Frankincense Resin, or Boswellia Sacra/Carteri, is also known as Sacred Incense, Omani Incense, Olibanum, Indian Frankincense, Arabic Frankincense, and Salai guggal. Our Frankincense comes from Ethiopia.
Grown predominantly on the Somali coast and parts of the Arabian Peninsula, the resin is obtained by making deep cuts in the trunk of the tree lengthwise. Below this incision a narrow strip of bark is peeled off allowing the sap to run out, and as it touches air it begins to harden. It takes approximately three months to harden into the yellow "tears" of resin. The sap is gathered from May until the rain showers start in September.
There is NOTHING that smells like it--soapy, citrus, earthy, woodsy, sensual--and the smoke is thick and white.
--Frankincense and the oil produced from it has been known for its beneficial powers and its ability to improve communication with The Creator in the Middle East for thousands of years before it was made a gift of to Christ by the Magi.
--There are over 52 references to it in the Bible.
--Used as a powdered resin added to water, tincture, and very rarely as a tea. For internal use, sometimes mixed with myrrh or cress.
--In aromatherapy, frankincense is compatible with bergamot, cinnamon, clary sage, geranium, grapefruit, jasmine, lavender, lemon, myrrh, neroli, orange, patchouli, pine, rose, sandalwood, tangerine, and ylang ylang.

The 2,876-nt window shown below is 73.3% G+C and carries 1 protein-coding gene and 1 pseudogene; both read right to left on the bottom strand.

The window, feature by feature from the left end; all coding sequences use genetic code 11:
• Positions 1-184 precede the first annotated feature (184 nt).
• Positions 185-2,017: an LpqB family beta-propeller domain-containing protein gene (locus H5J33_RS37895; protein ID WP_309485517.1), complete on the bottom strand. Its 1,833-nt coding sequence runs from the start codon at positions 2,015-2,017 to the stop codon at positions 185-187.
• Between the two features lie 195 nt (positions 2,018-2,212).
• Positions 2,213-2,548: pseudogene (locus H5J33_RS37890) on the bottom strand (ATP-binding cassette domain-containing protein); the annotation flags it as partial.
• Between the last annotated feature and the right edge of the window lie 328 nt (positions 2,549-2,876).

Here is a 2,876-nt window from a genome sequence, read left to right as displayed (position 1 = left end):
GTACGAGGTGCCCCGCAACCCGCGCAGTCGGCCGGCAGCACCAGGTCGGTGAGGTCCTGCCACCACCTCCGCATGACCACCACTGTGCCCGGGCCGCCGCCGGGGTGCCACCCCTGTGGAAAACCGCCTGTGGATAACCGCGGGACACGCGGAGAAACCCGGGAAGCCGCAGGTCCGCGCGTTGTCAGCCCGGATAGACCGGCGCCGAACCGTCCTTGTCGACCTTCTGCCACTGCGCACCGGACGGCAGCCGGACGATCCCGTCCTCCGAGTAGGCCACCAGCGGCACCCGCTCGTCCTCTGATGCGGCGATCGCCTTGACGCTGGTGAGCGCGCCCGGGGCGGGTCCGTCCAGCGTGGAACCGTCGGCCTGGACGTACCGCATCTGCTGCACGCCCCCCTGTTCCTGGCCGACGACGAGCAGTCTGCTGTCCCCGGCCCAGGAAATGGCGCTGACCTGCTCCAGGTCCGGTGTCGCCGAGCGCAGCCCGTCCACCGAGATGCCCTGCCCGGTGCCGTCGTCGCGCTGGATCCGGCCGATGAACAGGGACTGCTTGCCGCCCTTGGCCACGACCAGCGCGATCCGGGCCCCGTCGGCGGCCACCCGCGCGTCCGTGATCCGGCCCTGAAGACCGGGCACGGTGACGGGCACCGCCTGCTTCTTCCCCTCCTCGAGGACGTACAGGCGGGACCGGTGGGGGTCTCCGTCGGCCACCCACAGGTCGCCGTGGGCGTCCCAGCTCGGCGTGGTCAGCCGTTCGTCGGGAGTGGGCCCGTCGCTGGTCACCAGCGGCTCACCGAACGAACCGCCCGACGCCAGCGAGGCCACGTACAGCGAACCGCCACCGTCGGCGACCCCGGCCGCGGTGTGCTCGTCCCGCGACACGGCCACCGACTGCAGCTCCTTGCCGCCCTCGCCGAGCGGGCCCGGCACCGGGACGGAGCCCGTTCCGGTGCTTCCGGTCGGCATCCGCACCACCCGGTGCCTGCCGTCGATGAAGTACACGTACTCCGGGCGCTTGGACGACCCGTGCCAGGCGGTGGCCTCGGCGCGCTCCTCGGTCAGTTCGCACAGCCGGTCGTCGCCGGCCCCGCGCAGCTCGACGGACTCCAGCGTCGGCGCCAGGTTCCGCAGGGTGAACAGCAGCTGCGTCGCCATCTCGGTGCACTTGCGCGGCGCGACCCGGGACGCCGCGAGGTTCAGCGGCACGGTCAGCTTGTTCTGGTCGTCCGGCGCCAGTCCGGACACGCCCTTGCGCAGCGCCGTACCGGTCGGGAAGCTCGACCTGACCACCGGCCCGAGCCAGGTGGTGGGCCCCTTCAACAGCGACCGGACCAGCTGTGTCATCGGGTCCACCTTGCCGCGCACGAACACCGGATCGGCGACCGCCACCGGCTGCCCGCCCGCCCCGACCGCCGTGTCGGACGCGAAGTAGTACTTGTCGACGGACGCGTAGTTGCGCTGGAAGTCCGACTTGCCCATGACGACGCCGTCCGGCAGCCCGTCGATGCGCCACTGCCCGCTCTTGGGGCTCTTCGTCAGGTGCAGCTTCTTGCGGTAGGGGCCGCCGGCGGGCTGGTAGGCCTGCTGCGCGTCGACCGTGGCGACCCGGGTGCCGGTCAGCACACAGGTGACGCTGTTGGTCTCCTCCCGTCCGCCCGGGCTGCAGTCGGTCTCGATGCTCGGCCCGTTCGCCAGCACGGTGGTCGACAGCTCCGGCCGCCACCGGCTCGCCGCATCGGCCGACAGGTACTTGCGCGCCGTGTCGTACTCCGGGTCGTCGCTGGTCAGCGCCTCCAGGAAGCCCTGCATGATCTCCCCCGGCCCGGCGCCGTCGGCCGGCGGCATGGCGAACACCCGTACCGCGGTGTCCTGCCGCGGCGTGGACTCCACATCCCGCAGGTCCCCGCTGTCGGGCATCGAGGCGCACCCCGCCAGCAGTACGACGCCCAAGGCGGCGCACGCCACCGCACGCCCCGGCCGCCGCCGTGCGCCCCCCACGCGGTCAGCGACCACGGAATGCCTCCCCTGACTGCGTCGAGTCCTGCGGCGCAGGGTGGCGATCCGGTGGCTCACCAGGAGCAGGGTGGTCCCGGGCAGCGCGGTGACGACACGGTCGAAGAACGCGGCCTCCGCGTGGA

-- Its principal use now is in the manufacture of incense and pastilles. The word 'incense,' which originally meant the aroma given off with the smoke of any odoriferous substance when burnt, has been gradually restricted almost exclusively to Frankincense, which has always been obtainable in Europe in greater quantity than any other of the aromatics imported from the East.
--At one time, both Frankincense and Myrrh were considered to be more valuable than gold. Used to embalm the bodies of the Egyptian Pharaohs, this tree resin is considered to cleanse and protect the soul. Frankincense became important to most every major religion in the world and is still used in Muslim, Jewish and Catholic rituals.
-- The kohl, or black powder with which the Egyptian women painted their eyelids, is made of charred Frankincense, or other odoriferous resin mixed with Frankincense. In cold weather, the Egyptians warmed their rooms with a brazier whereon incense is burnt, Frankincense, Benzoin and Aloe wood being chiefly used for the purpose.
--The ceremonial incense of the Jews was compounded of four 'sweet scents,' of which pure Frankincense was one, pounded together in equal proportion. With other spices, it was stored in a great chamber of the House of God at Jerusalem.
--Frankincense is also melted to make a depilatory, and it is made into a paste with other ingredients to perfume the hands. A similar practice is described by Herodotus as having been practiced by the women of Scythia and is alluded to in Judith x. 3 and 4.
--According to Herodotus, Frankincense to the amount of 1,000 talents weight was offered every year, during the feast of Bel, on the great altar of his temple in Babylon. The religious use of incense was as common in ancient Persia as in Babylon and Assyria. Herodotus states that the Arabs brought every year to Darius as tribute 1,000 talents of Frankincense, and the modern Parsis of Western India still preserve the ritual of incense.
--Frankincense, though the most common, never became the only kind of incense offered to the gods among the Greeks. According to Pliny, it was not sacrificially employed in Trojan times. Among the Romans, the use of Frankincense (alluded to as mascula thura by Virgil in the Eclogues) was not confined to religious ceremonials. It was also used on state occasions, and in domestic life.
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